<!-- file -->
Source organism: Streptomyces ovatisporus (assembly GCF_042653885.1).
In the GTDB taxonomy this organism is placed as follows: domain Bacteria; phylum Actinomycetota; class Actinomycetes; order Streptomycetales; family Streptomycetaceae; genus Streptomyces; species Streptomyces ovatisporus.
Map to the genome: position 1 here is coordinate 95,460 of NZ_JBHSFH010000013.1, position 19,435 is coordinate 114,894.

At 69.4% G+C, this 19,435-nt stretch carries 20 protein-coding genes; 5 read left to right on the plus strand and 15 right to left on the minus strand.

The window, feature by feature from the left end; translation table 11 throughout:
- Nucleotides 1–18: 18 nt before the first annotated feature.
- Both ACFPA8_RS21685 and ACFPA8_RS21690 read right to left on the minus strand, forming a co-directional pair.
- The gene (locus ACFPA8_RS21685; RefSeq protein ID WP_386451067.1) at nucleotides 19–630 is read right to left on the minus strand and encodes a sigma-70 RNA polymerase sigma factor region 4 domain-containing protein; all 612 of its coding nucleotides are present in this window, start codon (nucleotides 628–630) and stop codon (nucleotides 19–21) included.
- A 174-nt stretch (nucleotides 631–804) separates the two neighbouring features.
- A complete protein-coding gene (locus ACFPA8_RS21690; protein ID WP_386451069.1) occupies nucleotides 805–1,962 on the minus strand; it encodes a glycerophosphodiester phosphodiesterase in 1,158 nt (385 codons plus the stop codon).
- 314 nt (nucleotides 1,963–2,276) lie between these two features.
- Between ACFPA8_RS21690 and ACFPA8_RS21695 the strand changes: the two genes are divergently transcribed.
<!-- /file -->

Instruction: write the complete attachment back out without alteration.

Source organism: Streptomyces ovatisporus (assembly GCF_042653885.1).
In the GTDB taxonomy this organism is placed as follows: domain Bacteria; phylum Actinomycetota; class Actinomycetes; order Streptomycetales; family Streptomycetaceae; genus Streptomyces; species Streptomyces ovatisporus.
Map to the genome: position 1 here is coordinate 95,460 of NZ_JBHSFH010000013.1, position 19,435 is coordinate 114,894.

At 69.4% G+C, this 19,435-nt stretch carries 20 protein-coding genes; 5 read left to right on the plus strand and 15 right to left on the minus strand.

The window, feature by feature from the left end; translation table 11 throughout:
- Nucleotides 1–18: 18 nt before the first annotated feature.
- Both ACFPA8_RS21685 and ACFPA8_RS21690 read right to left on the minus strand, forming a co-directional pair.
- The gene (locus ACFPA8_RS21685; RefSeq protein ID WP_386451067.1) at nucleotides 19–630 is read right to left on the minus strand and encodes a sigma-70 RNA polymerase sigma factor region 4 domain-containing protein; all 612 of its coding nucleotides are present in this window, start codon (nucleotides 628–630) and stop codon (nucleotides 19–21) included.
- A 174-nt stretch (nucleotides 631–804) separates the two neighbouring features.
- A complete protein-coding gene (locus ACFPA8_RS21690; protein ID WP_386451069.1) occupies nucleotides 805–1,962 on the minus strand; it encodes a glycerophosphodiester phosphodiesterase in 1,158 nt (385 codons plus the stop codon).
- 314 nt (nucleotides 1,963–2,276) lie between these two features.
- Between ACFPA8_RS21690 and ACFPA8_RS21695 the strand changes: the two genes are divergently transcribed.